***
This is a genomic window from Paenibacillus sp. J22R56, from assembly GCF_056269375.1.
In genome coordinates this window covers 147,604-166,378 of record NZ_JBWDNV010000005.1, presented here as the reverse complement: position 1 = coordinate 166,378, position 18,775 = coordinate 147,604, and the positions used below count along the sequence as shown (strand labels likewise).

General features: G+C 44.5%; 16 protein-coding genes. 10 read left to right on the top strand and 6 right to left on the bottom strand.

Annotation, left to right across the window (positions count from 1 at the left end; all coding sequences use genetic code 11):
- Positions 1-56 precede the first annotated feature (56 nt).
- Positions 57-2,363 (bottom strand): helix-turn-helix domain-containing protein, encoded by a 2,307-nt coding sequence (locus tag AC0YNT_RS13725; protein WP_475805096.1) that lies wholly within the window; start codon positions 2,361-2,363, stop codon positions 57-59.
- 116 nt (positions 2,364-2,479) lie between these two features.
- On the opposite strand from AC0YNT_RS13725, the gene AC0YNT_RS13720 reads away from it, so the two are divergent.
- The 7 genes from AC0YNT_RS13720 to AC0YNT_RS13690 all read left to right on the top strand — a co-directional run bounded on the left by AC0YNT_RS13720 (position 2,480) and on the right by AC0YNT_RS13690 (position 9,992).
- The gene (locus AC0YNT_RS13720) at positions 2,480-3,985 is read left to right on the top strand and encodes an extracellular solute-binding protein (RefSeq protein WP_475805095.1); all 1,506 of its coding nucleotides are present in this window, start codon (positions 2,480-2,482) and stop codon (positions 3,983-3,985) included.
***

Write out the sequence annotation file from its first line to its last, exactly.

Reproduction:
This is a genomic window from Paenibacillus sp. J22R56, from assembly GCF_056269375.1.
In genome coordinates this window covers 147,604-166,378 of record NZ_JBWDNV010000005.1, presented here as the reverse complement: position 1 = coordinate 166,378, position 18,775 = coordinate 147,604, and the positions used below count along the sequence as shown (strand labels likewise).

General features: G+C 44.5%; 16 protein-coding genes. 10 read left to right on the top strand and 6 right to left on the bottom strand.

Annotation, left to right across the window (positions count from 1 at the left end; all coding sequences use genetic code 11):
- Positions 1-56 precede the first annotated feature (56 nt).
- Positions 57-2,363 (bottom strand): helix-turn-helix domain-containing protein, encoded by a 2,307-nt coding sequence (locus tag AC0YNT_RS13725; protein WP_475805096.1) that lies wholly within the window; start codon positions 2,361-2,363, stop codon positions 57-59.
- 116 nt (positions 2,364-2,479) lie between these two features.
- On the opposite strand from AC0YNT_RS13725, the gene AC0YNT_RS13720 reads away from it, so the two are divergent.
- The 7 genes from AC0YNT_RS13720 to AC0YNT_RS13690 all read left to right on the top strand — a co-directional run bounded on the left by AC0YNT_RS13720 (position 2,480) and on the right by AC0YNT_RS13690 (position 9,992).
- The gene (locus AC0YNT_RS13720) at positions 2,480-3,985 is read left to right on the top strand and encodes an extracellular solute-binding protein (RefSeq protein WP_475805095.1); all 1,506 of its coding nucleotides are present in this window, start codon (positions 2,480-2,482) and stop codon (positions 3,983-3,985) included.